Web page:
Originally from Louisiana, Ryan Devitt is a bartender by night. But by day, he’s working on his personal project to create a new television show! He’s traveled around a lot but ultimately came back to New York City recently because it’s “a place where people that make things live and work.” Keep reading to see his progress!
“I am working on a television series I’m trying to create right now. It’s a historical drama, so there’s a lot of research that I’ve been doing for a long time.
Ryan is currently researching, structuring his stories, writing episodes, and planning for character arcs.
He has been doing this for about two and a half years, although it wasn’t until a year ago that he began devoting the majority of his time to this project.
“I got really serious about it when I was back home. I was staying with my parents at the time and didn’t need a lot of money, so I was… able to spend my evenings just writing two to three hours a day. I just slowly became more and more interested in [it]. I transitioned over to focus on it and make it the primary sink of my time other than just the money that I had to make just to live.”
What got Ryan into the project was curiosity. The topic initially interested him but as he researched it, it was evident that this could become a project that he could create.
“At some point in the last year, it sort of kicked into having a regularity to it and I kept coming back to it… kept putting more and more work into it. There’s just a momentum to it. I guess you could call it a sunk-cost sort of situation,” Ryan said with a laugh.
This project is important to Ryan as it deals with “political aspects of the Cold War of the 60s. A lot of the details of that time have gotten glossed over in popular culture. Exactly what that time was about, what the arguments were about, are not really well known to the public.”
Although that isn’t the central aspect of his project, Ryan thinks that this topic is more important than ever given current news about relations with Russia.
Ryan is excited to find other people to get involved in with the project in the next few months. “Of course, I have good friends and family that I’ve asked to be involved in some way and they’re excited about it and happy for me but to get somebody else involved that doesn’t have connection otherwise to me would be good.”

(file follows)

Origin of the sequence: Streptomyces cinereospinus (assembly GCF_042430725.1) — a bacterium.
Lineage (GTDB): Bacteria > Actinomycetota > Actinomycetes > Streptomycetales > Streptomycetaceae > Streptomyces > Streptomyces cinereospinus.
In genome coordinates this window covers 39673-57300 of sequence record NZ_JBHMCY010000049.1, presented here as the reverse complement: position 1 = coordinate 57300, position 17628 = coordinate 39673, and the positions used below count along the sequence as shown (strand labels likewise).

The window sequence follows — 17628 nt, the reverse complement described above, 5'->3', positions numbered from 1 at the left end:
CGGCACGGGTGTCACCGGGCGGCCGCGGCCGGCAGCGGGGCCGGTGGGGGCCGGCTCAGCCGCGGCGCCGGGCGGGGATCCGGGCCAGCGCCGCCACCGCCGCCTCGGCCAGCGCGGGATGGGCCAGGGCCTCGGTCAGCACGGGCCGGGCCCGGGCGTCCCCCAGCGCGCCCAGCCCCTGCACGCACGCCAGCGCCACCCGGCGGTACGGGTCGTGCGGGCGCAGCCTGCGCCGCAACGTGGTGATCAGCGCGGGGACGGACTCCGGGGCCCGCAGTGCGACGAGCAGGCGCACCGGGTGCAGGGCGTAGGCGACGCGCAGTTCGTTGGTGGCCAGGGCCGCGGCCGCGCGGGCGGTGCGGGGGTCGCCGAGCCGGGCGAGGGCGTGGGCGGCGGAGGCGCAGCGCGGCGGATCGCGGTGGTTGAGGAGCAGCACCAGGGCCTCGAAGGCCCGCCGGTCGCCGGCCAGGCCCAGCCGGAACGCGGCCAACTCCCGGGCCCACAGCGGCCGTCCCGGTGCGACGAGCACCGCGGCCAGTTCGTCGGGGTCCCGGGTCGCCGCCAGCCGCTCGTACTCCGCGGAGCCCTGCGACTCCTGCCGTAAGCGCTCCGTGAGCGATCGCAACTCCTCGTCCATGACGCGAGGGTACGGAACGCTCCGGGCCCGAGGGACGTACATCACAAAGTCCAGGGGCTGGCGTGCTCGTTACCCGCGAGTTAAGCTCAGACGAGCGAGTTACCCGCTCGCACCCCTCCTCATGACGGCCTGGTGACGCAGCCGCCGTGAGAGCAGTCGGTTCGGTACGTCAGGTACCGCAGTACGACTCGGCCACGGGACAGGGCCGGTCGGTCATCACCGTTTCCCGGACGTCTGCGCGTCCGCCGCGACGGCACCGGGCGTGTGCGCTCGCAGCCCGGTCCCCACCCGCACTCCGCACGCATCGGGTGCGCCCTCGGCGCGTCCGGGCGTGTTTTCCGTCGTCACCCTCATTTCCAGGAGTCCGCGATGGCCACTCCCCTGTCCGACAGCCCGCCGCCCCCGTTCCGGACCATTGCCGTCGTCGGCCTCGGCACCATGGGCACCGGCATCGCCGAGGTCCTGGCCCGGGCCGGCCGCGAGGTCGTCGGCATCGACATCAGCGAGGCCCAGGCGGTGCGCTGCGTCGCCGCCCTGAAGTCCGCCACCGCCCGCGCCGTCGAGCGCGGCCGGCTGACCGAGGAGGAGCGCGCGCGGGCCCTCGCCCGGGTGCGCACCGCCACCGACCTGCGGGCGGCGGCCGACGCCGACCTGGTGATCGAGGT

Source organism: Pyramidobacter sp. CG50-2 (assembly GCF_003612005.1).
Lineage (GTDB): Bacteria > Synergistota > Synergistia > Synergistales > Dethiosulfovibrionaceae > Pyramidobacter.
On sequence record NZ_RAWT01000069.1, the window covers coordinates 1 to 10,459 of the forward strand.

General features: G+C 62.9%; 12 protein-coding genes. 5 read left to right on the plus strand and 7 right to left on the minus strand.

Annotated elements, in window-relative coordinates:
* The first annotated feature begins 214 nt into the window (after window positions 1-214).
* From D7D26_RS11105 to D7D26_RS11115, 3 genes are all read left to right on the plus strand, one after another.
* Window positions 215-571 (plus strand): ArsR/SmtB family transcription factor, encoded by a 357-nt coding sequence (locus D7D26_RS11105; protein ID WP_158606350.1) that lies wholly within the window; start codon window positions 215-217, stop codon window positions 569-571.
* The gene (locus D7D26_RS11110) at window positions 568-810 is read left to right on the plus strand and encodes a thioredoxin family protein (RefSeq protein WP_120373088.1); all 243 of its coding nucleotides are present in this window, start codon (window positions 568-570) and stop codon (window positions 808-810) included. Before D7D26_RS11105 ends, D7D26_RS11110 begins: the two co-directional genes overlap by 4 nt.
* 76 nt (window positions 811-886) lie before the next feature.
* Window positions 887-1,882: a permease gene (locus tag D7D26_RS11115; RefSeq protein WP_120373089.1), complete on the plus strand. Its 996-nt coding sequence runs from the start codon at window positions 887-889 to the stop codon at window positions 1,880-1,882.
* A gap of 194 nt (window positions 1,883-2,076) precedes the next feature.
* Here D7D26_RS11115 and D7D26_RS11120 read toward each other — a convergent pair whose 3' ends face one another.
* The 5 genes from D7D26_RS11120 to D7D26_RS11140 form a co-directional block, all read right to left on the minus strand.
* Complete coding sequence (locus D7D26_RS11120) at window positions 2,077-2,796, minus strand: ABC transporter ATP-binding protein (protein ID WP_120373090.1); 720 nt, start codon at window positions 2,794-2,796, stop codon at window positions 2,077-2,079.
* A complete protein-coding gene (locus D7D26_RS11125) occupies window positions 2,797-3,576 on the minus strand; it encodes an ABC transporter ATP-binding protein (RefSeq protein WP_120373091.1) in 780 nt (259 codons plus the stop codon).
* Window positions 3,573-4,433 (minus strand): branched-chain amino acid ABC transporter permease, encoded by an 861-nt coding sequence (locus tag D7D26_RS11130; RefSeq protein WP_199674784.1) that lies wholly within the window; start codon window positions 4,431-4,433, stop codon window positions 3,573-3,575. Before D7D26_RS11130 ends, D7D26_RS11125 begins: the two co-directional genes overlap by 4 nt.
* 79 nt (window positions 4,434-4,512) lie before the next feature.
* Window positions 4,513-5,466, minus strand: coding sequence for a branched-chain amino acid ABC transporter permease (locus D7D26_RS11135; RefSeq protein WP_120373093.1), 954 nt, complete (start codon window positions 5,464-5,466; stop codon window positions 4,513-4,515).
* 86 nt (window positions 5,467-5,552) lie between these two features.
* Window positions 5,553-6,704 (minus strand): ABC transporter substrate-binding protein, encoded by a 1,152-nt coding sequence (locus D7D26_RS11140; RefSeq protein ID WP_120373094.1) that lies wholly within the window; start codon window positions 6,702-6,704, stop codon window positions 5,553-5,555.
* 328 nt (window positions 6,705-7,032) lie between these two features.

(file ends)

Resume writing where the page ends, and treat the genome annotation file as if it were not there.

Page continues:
Ryan completed the final draft of the first episode of the series in January. It wasn’t easy.
“It took me a really long time to get there because I’ve never written anything for TV… I started off with the advice I’ve been given a million times about other things which is to start before you know what you’re doing or to push through the feeling of inadequacy because everybody had to be inadequate at some point and tried. That was difficult, to write something that I know is garbage and to leave it on the page because I need something on the page… to work until I had something to really work with. That process was very gratifying, once I had my first draft.
“The process of taking my first draft and turning it into my second draft, which in my eyes, are two drastically different things, only took me about two and a half, three months, but that was a lot of fun. The first draft was like a slog, it was difficult, and I just tried to discipline myself and push it.” Ryan had to teach himself the whole process and screenplay format as he had never taken any writing courses in college.
Ryan also had trouble learning to commit his time to the project. He has a tendency to devote himself to his work even if there was no benefit to himself. “I’ve had to change my work personality to be able to really protect the time that I have to work on what I really want to do. I can try to be a people pleaser and if someone needs something from me, I’ll be the guy to rescue you… But now I’ve had to say ‘No I can’t make those decisions anymore. I don’t have that extra time to give’ because I’ve already mentally devoted that time to my project.”
The Juncture Point of Preparation and Fortune
“One of the concepts that’s been very helpful to me is actually from Malcolm Gladwell from his book Outliers which is that success comes along at this juncture point of preparation and being at the right place at the right time. That’s a combination of ‘I have control of my destiny’, empowered, internal vision of control and the unempowered, given to the forces of nature, ‘I don’t have control, this is out of my hands.’ He just synthesizes those two ideas really beautifully.
“You just realize you’re going to have to be lucky in some way, but luck can come along and you’re not prepared to take advantage of it. That to me was encouragement to discipline myself because I get overwhelmed sometimes with the concept of working futilely. Working on something, working on something, and working on something that’s not going to pan out.”
Many of Ryan’s of ideas have been halted by thoughts such as “This isn’t going to work, this isn’t going to be anything for me, this isn’t going to be a point of connection to anybody, no one’s going to be interested in it.”
“And certainly some of those ideas are good to have, to know that you can’t just be enthusiastic about something. You can’t just put all your energy into something and expect to get back something from it. You have to do that and also be fortunate to accomplish something meaningful.”